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The S&P/TSX Diversified Mining index recently bounced off the same valuation level, at about six times forward cash flow, for the fifth time since 2006. The statistical history does not go far enough back to bet big money on the trend, but investors in the sector should pay close attention for buying opportunities if the index hits the same mark again.
Bloomberg began tracking forward valuation multiples for major Canadian subindices in 2006, so those are the only numbers we have. Despite the short history, it's apparent from the chart that domestic mining stocks follow a distinct trend: six times forward cash flow has acted as a floor for the mining index.
Each of the rallies for the index when the multiple breached the six times level – beginning in January 2007, June 2010, September 2011 and May 2012 – have been significant. Importantly, the economic and market backdrop was markedly different each time.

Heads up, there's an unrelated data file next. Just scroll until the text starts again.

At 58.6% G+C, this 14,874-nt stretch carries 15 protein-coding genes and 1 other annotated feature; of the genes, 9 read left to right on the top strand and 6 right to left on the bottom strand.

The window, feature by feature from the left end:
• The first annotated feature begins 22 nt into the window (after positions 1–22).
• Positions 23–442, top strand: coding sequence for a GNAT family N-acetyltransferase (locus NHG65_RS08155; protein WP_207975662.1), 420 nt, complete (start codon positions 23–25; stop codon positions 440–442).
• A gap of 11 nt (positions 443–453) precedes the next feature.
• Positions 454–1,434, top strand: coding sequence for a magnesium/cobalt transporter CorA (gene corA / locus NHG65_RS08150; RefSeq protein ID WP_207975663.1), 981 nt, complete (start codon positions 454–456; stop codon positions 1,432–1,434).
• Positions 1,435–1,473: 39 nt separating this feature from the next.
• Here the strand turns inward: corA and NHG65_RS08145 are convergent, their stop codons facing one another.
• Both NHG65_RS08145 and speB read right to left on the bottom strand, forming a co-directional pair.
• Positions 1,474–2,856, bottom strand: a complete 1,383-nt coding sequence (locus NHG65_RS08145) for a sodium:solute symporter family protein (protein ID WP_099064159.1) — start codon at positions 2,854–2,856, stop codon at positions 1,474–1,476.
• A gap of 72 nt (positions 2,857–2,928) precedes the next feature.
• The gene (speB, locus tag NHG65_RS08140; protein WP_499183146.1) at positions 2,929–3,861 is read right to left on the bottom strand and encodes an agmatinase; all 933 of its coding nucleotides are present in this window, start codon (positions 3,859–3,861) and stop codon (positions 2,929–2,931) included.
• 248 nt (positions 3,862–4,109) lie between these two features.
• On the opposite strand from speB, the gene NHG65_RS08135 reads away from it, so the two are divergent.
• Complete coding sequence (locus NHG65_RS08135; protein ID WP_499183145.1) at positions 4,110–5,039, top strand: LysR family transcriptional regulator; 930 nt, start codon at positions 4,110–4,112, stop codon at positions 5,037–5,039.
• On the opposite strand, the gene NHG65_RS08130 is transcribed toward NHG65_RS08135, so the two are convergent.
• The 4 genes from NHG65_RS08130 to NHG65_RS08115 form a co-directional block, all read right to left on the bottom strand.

Most recently, the index has rallied seven per cent since the short term bottom on June 21 of 2013.
I'm making no guarantees about how far this goes. The six times level is a signal to look, but there are a ton of other factors to consider in your research including Chinese metal demand, operational risks within each mining company and the U.S. dollar. Also, analysts' projections could be way off base. But cash flow analysis is among the best means to identify value in the sector and it's clear that, at least in the past five years, six times has played the role of "cheap enough to buy."
Scott Barlow is a contributor to ROB Insight, the business commentary service available to Globe Unlimited subscribers. Click here to read more of his Insights , and follow Scott on Twitter at @SBarlow_ROB .